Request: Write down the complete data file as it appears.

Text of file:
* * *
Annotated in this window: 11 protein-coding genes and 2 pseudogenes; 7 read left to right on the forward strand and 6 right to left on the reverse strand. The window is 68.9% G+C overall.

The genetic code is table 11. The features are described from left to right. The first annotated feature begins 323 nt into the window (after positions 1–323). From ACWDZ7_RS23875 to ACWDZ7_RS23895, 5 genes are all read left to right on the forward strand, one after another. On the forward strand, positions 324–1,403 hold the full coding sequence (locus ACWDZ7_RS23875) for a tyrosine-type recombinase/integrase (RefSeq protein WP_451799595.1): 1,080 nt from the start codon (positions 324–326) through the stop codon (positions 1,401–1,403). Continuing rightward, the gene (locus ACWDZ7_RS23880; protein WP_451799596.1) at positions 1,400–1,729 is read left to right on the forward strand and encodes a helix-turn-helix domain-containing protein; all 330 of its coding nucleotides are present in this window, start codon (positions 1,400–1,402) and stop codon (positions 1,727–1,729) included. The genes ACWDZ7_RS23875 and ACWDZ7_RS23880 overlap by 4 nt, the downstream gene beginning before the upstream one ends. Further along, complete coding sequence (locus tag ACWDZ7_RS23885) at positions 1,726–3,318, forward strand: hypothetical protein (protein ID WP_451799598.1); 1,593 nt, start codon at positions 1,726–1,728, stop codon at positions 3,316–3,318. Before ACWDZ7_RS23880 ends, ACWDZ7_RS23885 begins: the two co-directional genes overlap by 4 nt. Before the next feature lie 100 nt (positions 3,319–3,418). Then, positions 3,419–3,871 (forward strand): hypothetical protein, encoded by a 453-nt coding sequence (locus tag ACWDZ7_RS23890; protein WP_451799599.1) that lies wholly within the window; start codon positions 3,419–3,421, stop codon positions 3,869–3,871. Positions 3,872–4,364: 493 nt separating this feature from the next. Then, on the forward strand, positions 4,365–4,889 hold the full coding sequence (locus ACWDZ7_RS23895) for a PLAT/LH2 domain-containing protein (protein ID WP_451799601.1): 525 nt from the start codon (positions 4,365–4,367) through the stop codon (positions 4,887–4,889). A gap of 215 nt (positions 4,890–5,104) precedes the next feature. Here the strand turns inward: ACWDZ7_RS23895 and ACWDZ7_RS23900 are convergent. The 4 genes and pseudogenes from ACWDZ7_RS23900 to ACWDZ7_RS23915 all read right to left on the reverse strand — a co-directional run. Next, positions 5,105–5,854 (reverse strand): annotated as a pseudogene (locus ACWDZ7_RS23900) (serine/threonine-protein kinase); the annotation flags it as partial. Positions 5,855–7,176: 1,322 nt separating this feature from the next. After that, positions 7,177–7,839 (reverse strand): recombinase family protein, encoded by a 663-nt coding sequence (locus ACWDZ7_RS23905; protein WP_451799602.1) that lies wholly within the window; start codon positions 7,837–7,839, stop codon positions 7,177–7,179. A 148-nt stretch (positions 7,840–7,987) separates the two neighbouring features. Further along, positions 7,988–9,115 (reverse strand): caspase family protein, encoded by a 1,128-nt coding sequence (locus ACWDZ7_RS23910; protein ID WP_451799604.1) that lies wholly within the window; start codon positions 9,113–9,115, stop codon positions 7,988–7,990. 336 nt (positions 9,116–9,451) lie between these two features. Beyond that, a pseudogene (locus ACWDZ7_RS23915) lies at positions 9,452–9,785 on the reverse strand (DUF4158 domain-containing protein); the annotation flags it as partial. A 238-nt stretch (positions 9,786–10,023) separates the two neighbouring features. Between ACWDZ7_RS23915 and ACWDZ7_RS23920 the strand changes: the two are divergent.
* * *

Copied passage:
Annotated in this window: 11 protein-coding genes and 2 pseudogenes; 7 read left to right on the forward strand and 6 right to left on the reverse strand. The window is 68.9% G+C overall.

The genetic code is table 11. The features are described from left to right. The first annotated feature begins 323 nt into the window (after positions 1–323). From ACWDZ7_RS23875 to ACWDZ7_RS23895, 5 genes are all read left to right on the forward strand, one after another. On the forward strand, positions 324–1,403 hold the full coding sequence (locus ACWDZ7_RS23875) for a tyrosine-type recombinase/integrase (RefSeq protein WP_451799595.1): 1,080 nt from the start codon (positions 324–326) through the stop codon (positions 1,401–1,403). Continuing rightward, the gene (locus ACWDZ7_RS23880; protein WP_451799596.1) at positions 1,400–1,729 is read left to right on the forward strand and encodes a helix-turn-helix domain-containing protein; all 330 of its coding nucleotides are present in this window, start codon (positions 1,400–1,402) and stop codon (positions 1,727–1,729) included. The genes ACWDZ7_RS23875 and ACWDZ7_RS23880 overlap by 4 nt, the downstream gene beginning before the upstream one ends. Further along, complete coding sequence (locus tag ACWDZ7_RS23885) at positions 1,726–3,318, forward strand: hypothetical protein (protein ID WP_451799598.1); 1,593 nt, start codon at positions 1,726–1,728, stop codon at positions 3,316–3,318. Before ACWDZ7_RS23880 ends, ACWDZ7_RS23885 begins: the two co-directional genes overlap by 4 nt. Before the next feature lie 100 nt (positions 3,319–3,418). Then, positions 3,419–3,871 (forward strand): hypothetical protein, encoded by a 453-nt coding sequence (locus tag ACWDZ7_RS23890; protein WP_451799599.1) that lies wholly within the window; start codon positions 3,419–3,421, stop codon positions 3,869–3,871. Positions 3,872–4,364: 493 nt separating this feature from the next. Then, on the forward strand, positions 4,365–4,889 hold the full coding sequence (locus ACWDZ7_RS23895) for a PLAT/LH2 domain-containing protein (protein ID WP_451799601.1): 525 nt from the start codon (positions 4,365–4,367) through the stop codon (positions 4,887–4,889). A gap of 215 nt (positions 4,890–5,104) precedes the next feature. Here the strand turns inward: ACWDZ7_RS23895 and ACWDZ7_RS23900 are convergent. The 4 genes and pseudogenes from ACWDZ7_RS23900 to ACWDZ7_RS23915 all read right to left on the reverse strand — a co-directional run. Next, positions 5,105–5,854 (reverse strand): annotated as a pseudogene (locus ACWDZ7_RS23900) (serine/threonine-protein kinase); the annotation flags it as partial. Positions 5,855–7,176: 1,322 nt separating this feature from the next. After that, positions 7,177–7,839 (reverse strand): recombinase family protein, encoded by a 663-nt coding sequence (locus ACWDZ7_RS23905; protein WP_451799602.1) that lies wholly within the window; start codon positions 7,837–7,839, stop codon positions 7,177–7,179. A 148-nt stretch (positions 7,840–7,987) separates the two neighbouring features. Further along, positions 7,988–9,115 (reverse strand): caspase family protein, encoded by a 1,128-nt coding sequence (locus ACWDZ7_RS23910; protein ID WP_451799604.1) that lies wholly within the window; start codon positions 9,113–9,115, stop codon positions 7,988–7,990. 336 nt (positions 9,116–9,451) lie between these two features. Beyond that, a pseudogene (locus ACWDZ7_RS23915) lies at positions 9,452–9,785 on the reverse strand (DUF4158 domain-containing protein); the annotation flags it as partial. A 238-nt stretch (positions 9,786–10,023) separates the two neighbouring features. Between ACWDZ7_RS23915 and ACWDZ7_RS23920 the strand changes: the two are divergent.